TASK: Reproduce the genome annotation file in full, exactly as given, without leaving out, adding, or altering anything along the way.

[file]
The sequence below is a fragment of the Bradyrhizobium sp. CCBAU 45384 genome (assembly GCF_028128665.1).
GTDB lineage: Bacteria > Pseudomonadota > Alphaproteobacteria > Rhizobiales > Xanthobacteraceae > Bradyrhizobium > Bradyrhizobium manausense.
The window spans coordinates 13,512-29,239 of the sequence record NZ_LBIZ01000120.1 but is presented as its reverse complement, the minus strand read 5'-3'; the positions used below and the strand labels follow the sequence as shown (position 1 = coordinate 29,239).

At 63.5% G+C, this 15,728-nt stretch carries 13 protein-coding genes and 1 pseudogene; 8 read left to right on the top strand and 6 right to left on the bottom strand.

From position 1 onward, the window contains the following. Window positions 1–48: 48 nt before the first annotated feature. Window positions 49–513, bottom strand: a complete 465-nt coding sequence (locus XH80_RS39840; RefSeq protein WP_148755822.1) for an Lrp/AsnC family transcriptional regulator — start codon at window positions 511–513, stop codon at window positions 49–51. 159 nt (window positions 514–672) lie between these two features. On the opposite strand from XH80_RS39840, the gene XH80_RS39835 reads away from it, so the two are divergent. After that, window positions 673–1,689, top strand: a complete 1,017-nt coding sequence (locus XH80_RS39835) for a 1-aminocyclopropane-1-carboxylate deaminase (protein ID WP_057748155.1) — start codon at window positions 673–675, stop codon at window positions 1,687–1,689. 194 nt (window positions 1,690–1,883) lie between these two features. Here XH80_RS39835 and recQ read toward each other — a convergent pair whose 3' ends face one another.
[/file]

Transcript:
The sequence below is a fragment of the Bradyrhizobium sp. CCBAU 45384 genome (assembly GCF_028128665.1).
GTDB lineage: Bacteria > Pseudomonadota > Alphaproteobacteria > Rhizobiales > Xanthobacteraceae > Bradyrhizobium > Bradyrhizobium manausense.
The window spans coordinates 13,512-29,239 of the sequence record NZ_LBIZ01000120.1 but is presented as its reverse complement, the minus strand read 5'-3'; the positions used below and the strand labels follow the sequence as shown (position 1 = coordinate 29,239).

At 63.5% G+C, this 15,728-nt stretch carries 13 protein-coding genes and 1 pseudogene; 8 read left to right on the top strand and 6 right to left on the bottom strand.

From position 1 onward, the window contains the following. Window positions 1–48: 48 nt before the first annotated feature. Window positions 49–513, bottom strand: a complete 465-nt coding sequence (locus XH80_RS39840; RefSeq protein WP_148755822.1) for an Lrp/AsnC family transcriptional regulator — start codon at window positions 511–513, stop codon at window positions 49–51. 159 nt (window positions 514–672) lie between these two features. On the opposite strand from XH80_RS39840, the gene XH80_RS39835 reads away from it, so the two are divergent. After that, window positions 673–1,689, top strand: a complete 1,017-nt coding sequence (locus XH80_RS39835) for a 1-aminocyclopropane-1-carboxylate deaminase (protein ID WP_057748155.1) — start codon at window positions 673–675, stop codon at window positions 1,687–1,689. 194 nt (window positions 1,690–1,883) lie between these two features. Here XH80_RS39835 and recQ read toward each other — a convergent pair whose 3' ends face one another.